It’s National Poison Prevention Week – so it’s a great time to review the signs and symptoms of poisoning in dogs and cats. Pets are notoriously good at hiding pain, however, in the case of ingestion of a toxic substance, the signs can vary based on the particular poison.
If you think your dog or cat has been poisoned or may have ingested a toxic substance, call your veterinarian immediately for assistance! The sooner your dog or cat gets medical treatment, the better the outcome.
According to the Pet Poison Helpline, the most common signs of poisoning generally include (but are not limited to):
Nausea & Vomiting
Lack of appetite/refusing food
Coughing of blood
A racing heart rate
Weakness or lethargy
Bad breath that smells of urine or ammonia
Lack of appetite/refusing food
Excessive thirst or urination
Absence or decreased urination
Jaundice/yellow discoloration of the gums
Weakness or collapse
Dullness, confusion, acting abnormally
Black-tar appearance in stool
For more information about potential toxins in the home, click here.
National K-9 Veterans Day is celebrated each March 13th, in honor of the official birthday of the US Army K9 Corps, formed in 1942. Joseph White, a retired military working dog trainer, originated the idea for the day to honor service dogs who risked their lives for their trainers
and for the safety of our military men and women each day.
Today K-9 forces are an active part of military, police, and rescue duties. Training for each service dog is tailored to meet the demands of the job so the animal and its handler can carry out his or her duties to the fullest. We salute the efforts of all K-9 Veterans and handlers!
Oh, no! Your pet is missing – here’s what to do if your pet gets lost. With the right preparation and the help of lots of caring people, pets can be returned quickly.
First – canvas your neighborhood with a photo and your contact information. Put notices up where people are most likely to see them – near mailboxes is always a good bet. Share your news on social media sites, and be sure to post in Straydar or on NextDoor.
Next, call local vets and let them know to be on the lookout. Why? It’s the first place people often go to check for a chip. Lost pets pass through our doors daily. It’s always sad when we scan a scared stray dog or cat and their contact details are so out of date there’s little hope of them finding their way home. We share news through our network of Facebook pages and local rescues, so be sure to follow. Social media has helped us reunite many families!
Sometimes lost pets are brought to us because they’ve been injured. We care for them all, providing them the best medical help whenever possible, ensuring that we ultimately ease their pain and keeping them calm and comfy – all while doing our best to help them find their family.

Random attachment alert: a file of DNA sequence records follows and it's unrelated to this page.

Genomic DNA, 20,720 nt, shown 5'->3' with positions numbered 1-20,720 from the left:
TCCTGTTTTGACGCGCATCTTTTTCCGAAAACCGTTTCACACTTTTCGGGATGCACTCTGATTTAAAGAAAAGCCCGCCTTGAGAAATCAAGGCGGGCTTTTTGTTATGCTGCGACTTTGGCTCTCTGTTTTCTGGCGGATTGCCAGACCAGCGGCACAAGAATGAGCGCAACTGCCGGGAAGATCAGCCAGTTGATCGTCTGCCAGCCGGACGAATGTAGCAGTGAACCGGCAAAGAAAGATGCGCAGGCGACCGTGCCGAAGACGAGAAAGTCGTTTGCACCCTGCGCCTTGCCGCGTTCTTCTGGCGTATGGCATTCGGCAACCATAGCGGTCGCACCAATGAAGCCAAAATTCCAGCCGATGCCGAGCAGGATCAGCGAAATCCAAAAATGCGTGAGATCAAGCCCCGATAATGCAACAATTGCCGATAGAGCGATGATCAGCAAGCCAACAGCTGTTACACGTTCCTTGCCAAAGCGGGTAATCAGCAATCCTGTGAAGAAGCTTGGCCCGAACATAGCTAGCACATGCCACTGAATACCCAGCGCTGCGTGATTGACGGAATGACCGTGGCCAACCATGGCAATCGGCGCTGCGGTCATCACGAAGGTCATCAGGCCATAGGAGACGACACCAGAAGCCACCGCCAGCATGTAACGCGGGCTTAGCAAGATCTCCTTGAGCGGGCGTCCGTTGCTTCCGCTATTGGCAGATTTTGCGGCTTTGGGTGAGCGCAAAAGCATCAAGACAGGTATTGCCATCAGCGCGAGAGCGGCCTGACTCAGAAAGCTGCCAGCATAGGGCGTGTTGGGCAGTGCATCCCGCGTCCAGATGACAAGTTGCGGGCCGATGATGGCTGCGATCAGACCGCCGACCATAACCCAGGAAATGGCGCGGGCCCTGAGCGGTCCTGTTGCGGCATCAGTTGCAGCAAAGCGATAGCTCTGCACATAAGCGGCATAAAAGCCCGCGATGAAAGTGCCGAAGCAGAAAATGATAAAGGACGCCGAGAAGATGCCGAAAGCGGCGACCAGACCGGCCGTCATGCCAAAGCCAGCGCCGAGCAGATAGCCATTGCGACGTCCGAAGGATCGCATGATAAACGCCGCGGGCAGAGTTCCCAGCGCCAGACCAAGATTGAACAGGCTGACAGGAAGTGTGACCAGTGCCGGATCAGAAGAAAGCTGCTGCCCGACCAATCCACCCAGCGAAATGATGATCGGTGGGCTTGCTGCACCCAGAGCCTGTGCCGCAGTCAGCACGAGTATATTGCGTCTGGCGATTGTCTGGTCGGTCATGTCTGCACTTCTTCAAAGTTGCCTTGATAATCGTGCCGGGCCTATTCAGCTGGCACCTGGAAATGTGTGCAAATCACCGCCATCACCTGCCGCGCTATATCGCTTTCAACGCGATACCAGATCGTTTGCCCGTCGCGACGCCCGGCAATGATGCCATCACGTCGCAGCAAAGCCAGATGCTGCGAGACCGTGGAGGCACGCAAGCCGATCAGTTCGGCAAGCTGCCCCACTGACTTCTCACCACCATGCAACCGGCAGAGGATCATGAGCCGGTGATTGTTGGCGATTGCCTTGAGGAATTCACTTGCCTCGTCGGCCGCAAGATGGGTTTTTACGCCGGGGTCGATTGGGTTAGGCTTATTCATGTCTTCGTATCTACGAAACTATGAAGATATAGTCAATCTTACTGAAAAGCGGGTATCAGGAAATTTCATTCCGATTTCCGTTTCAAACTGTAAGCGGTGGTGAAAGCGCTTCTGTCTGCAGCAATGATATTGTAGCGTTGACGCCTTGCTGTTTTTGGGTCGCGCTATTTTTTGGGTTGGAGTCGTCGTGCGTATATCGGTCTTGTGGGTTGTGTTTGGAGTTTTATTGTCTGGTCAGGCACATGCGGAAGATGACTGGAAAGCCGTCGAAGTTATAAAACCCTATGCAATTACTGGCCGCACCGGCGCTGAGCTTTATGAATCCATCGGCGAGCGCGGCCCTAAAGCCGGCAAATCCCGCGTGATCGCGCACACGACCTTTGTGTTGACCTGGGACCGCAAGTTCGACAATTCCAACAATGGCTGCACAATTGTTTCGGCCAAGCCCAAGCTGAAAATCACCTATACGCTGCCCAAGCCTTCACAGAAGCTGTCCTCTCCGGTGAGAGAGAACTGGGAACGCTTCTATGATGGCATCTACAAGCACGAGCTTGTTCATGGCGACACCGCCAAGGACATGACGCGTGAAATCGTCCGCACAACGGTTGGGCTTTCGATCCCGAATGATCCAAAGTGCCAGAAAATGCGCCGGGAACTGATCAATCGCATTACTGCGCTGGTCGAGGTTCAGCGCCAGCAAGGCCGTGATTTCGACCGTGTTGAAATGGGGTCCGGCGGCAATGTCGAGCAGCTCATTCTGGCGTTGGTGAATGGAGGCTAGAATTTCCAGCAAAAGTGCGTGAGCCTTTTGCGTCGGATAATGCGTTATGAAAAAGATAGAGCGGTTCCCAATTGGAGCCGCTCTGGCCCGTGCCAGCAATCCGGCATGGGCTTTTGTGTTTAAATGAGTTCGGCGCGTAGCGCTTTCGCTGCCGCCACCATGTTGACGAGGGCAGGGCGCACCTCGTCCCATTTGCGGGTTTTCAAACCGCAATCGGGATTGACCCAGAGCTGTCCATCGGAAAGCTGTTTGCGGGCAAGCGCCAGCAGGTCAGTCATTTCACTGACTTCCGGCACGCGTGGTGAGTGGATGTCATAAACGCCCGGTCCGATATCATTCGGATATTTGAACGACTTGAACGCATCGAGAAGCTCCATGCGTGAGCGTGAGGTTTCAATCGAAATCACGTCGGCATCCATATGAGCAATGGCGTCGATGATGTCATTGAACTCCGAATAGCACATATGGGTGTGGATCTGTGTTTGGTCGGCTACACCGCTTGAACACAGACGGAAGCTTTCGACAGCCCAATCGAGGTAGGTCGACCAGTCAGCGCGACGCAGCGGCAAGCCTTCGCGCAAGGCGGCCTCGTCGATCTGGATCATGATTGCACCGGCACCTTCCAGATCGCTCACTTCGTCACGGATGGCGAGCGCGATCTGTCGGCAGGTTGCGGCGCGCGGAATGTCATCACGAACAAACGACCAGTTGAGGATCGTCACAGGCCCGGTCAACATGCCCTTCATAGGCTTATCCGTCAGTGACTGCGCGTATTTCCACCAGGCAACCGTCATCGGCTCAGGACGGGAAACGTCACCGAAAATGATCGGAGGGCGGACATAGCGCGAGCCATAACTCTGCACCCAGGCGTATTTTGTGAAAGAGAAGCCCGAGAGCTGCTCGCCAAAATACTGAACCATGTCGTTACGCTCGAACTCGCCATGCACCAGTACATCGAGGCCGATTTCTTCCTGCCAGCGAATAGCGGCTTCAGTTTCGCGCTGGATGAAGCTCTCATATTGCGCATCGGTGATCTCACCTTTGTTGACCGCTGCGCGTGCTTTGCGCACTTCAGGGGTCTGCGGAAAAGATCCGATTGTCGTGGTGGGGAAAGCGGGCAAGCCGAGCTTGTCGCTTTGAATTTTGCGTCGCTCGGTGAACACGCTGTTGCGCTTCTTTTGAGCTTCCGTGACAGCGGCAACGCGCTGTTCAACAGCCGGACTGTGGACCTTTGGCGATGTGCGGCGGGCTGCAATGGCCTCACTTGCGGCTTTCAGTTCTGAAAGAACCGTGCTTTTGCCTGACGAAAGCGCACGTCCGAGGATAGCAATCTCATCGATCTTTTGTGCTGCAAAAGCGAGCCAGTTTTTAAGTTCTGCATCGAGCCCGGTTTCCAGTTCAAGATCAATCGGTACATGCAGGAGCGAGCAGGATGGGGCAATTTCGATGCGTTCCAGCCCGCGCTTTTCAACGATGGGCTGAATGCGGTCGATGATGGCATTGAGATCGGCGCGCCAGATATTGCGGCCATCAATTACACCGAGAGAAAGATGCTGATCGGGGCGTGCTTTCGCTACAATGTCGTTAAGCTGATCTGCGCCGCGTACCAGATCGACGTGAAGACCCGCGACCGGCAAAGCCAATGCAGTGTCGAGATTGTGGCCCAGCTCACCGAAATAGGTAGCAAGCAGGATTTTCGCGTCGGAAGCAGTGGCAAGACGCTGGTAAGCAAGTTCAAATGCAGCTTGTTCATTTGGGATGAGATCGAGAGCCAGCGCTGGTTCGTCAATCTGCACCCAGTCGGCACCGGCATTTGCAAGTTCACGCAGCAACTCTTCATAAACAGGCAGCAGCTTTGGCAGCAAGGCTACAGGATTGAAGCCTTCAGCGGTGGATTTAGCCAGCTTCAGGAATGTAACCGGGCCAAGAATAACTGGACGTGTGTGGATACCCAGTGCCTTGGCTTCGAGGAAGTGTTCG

Make sure your pets have their best chance to return home if they escape the house or yard and get lost. Microchip your pets, have them wear collars and tags, and please keep your contact numbers current, especially when you’re moving to a new home or neighborhood. We’re happy to introduce you and your furry (or not so furry) family to the team at one of our 21 locations in the Phoenix Metro area. They’ll welcome you with the WOW service you have come to know and love from AZPetVet.
February is Pet Dental Health Month, so if you haven’t made an appointment yet, it’s time. Here are five good reasons why you should get your pet’s teeth checked.
1/ If you’re like most people, you brush your teeth at least twice a daily because good dental care is essential to maintaining good health. But did you ever stop to think that your pet’s teeth need brushing, too? It’s best to begin when your pet is young by making it a regular part of your pet’s grooming routine. Your veterinarian can demonstrate proper techniques and recommend pet-friendly toothpastes.
2/ Animal lovers know there’s nothing quite like puppy or kitty breath. By the time their breath get a bit noticeable – and not in a good way – dental disease has gotten its first stronghold. In fact, by age three, nearly 80 percent of dogs and 70 percent of cats have some form of dental disease.
3/ Pet dental disease could be a heartbreaking and expensive road leading to lost or broken teeth or even more serious problems. In fact, dental disease in pets has been linked to heart disease and other serious health conditions. The good news? Pet dental disease is preventable. With regular cleanings and veterinary exams, dental disease is also potentially reversible.
4/ Full grown cats have 30 teeth. Adult dogs have 42 teeth. In some cases, retained baby teeth can also cause problems. Regular veterinary care and routine dental cleanings can catch these issues early before they lead to more serious conditions.
5/ Remember, pets are masters at hiding pain. It’s part of their survival instinct. Changes in behavior like hiding, excessive drooling, or trouble eating hard kibble can signal dental problems like cracked or missing teeth. If you notice these or other behavior changes, make a veterinary appointment for a check-up.